Ubiquitinated by the SCF(FBXL3) and SCF(FBXL21) complexes, regulating the balance between degradation and stabilization. The SCF(FBXL3) complex is mainly nuclear and mediates ubiquitination and subsequent degradation of CRY2. In contrast, cytoplasmic SCF(FBXL21) complex-mediated ubiquitination leads to stabilize CRY2 and counteract the activity of the SCF(FBXL3) complex. The SCF(FBXL3) and SCF(FBXL21) complexes probably mediate ubiquitination at different Lys residues. The SCF(FBXL3) complex recognizes and binds CRY2 phosphorylated at Ser-554 and Ser-558. Ubiquitination may be inhibited by PER2.

Sequence similarities

Belongs to the DNA photolyase class-1 family.

Contains 1 photolyase/cryptochrome alpha/beta domain.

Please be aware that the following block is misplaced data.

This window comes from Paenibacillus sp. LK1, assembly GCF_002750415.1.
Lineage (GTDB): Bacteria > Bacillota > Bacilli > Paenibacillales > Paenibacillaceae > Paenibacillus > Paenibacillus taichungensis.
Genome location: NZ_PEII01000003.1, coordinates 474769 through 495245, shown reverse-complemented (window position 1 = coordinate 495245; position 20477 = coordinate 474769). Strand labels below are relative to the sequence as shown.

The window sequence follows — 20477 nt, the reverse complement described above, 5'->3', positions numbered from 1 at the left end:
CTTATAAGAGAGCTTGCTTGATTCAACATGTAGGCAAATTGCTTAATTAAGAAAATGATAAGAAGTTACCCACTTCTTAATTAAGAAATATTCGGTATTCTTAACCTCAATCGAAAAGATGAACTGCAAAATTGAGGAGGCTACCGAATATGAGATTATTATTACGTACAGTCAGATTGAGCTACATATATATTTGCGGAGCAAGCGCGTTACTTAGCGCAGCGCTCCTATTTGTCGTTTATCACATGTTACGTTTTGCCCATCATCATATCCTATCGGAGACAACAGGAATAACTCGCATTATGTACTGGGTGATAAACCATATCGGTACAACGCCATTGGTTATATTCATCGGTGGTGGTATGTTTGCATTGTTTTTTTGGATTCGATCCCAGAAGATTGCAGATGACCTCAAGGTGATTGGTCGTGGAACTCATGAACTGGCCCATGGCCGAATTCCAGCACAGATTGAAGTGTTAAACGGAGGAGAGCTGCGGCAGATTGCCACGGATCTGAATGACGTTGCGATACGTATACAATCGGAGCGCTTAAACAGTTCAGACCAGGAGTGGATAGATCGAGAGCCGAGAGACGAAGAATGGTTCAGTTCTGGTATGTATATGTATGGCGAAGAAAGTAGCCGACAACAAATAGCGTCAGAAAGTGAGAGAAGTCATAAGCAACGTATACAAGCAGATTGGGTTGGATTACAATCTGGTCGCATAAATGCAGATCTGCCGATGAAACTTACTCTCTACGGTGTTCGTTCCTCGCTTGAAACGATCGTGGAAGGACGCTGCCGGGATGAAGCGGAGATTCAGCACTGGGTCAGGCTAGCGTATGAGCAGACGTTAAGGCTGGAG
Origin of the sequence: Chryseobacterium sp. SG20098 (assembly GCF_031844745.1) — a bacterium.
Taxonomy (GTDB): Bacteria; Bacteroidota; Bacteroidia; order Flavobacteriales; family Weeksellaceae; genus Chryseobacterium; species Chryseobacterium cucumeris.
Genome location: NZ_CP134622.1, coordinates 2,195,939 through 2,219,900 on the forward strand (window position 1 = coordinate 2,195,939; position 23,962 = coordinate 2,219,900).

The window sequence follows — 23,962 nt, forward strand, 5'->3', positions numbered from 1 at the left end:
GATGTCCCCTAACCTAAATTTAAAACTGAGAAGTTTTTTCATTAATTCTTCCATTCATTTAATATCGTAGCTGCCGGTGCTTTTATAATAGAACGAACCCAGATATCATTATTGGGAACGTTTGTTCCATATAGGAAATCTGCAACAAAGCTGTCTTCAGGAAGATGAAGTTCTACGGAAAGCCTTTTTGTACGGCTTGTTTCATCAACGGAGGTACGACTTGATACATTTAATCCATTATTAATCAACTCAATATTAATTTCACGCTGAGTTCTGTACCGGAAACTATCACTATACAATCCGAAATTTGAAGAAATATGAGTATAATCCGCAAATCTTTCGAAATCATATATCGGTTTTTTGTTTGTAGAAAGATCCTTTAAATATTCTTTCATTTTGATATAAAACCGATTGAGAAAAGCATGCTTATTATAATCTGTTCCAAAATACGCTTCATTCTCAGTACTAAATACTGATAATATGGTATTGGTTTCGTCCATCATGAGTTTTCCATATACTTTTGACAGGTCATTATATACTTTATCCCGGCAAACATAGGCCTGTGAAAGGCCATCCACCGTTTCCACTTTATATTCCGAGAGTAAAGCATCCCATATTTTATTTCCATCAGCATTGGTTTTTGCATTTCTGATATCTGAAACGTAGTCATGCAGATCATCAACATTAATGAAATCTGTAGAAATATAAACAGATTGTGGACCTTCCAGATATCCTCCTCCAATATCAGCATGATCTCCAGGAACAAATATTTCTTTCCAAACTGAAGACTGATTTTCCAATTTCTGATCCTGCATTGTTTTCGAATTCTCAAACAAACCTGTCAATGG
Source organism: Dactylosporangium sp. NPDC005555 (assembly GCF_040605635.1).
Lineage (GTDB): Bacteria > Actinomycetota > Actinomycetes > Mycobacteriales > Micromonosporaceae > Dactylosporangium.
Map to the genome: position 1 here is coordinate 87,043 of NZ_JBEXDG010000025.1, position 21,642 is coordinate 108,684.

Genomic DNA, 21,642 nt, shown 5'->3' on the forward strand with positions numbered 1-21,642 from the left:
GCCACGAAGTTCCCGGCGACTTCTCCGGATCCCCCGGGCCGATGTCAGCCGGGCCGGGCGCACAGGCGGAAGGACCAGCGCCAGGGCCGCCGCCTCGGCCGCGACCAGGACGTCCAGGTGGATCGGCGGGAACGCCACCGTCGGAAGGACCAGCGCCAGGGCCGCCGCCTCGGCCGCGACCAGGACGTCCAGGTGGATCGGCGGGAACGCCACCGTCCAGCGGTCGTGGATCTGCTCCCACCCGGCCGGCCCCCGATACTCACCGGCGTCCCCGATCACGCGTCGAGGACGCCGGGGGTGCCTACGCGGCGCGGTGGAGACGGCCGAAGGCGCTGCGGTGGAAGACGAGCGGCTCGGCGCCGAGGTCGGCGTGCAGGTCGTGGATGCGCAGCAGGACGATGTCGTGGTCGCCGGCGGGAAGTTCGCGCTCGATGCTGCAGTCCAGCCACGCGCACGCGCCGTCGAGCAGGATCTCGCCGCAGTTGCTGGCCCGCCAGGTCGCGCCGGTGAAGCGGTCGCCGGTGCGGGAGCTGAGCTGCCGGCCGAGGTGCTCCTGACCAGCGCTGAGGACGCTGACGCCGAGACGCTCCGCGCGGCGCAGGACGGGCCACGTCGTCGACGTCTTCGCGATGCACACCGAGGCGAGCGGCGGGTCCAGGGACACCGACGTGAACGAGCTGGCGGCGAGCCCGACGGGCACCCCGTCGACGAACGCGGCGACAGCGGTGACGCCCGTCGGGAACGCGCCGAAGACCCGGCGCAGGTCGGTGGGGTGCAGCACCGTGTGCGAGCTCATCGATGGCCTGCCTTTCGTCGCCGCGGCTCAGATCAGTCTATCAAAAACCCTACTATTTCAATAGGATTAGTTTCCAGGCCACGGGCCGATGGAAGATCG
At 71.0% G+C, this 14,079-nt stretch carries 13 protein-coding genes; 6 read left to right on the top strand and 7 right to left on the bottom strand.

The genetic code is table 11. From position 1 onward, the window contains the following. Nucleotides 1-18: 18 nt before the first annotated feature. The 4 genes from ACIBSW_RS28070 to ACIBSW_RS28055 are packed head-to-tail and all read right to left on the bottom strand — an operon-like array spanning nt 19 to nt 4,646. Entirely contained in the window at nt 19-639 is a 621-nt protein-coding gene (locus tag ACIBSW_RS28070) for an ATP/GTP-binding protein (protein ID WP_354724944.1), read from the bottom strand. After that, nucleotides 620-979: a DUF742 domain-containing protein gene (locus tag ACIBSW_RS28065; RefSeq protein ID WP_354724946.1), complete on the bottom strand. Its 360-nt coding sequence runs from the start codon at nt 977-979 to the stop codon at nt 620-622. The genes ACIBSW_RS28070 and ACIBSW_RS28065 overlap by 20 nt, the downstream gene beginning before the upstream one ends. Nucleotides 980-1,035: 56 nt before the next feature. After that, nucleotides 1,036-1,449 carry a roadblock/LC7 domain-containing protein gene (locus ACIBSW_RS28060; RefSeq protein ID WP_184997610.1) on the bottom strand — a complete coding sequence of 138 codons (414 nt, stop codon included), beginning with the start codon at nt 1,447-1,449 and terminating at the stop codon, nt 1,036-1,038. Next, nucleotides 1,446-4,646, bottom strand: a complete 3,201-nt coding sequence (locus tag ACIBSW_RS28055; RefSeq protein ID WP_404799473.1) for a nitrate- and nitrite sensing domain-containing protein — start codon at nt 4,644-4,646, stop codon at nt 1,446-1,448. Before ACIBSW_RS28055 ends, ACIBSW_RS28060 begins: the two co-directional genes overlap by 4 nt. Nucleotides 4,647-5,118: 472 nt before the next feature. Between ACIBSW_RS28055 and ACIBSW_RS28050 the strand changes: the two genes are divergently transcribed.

Sequence caution

The sequence AAH35161.1 differs from that shown. Reason: Probable cloning artifact. Aberrant splice sites.

The sequence BAG57993.1 differs from that shown. Reason: Erroneous termination at position 110. Translated as Trp.

The sequence BAG57993.1 differs from that shown. Reason: Erroneous translation. Wrong choice of CDS.

Ontologies

Keywords
   Biological processBiological rhythms
Sensory transduction
Transcription
Transcription regulation
   Cellular componentCytoplasm
Nucleus
   Coding sequence diversityAlternative splicing
   LigandChromophore
FAD
Flavoprotein
Nucleotide-binding
   Molecular functionPhotoreceptor protein
Receptor
Repressor
   PTMIsopeptide bond
Phosphoprotein
Ubl conjugation
   Technical termComplete proteome
Reference proteome
Gene Ontology (GO)
   Biological_processDNA repair

Inferred from electronic annotation. Source: InterPro

blue light signaling pathway

Non-traceable author statement Ref.1. Source: UniProtKB

circadian regulation of gene expression

Inferred from sequence or structural similarity. Source: UniProtKB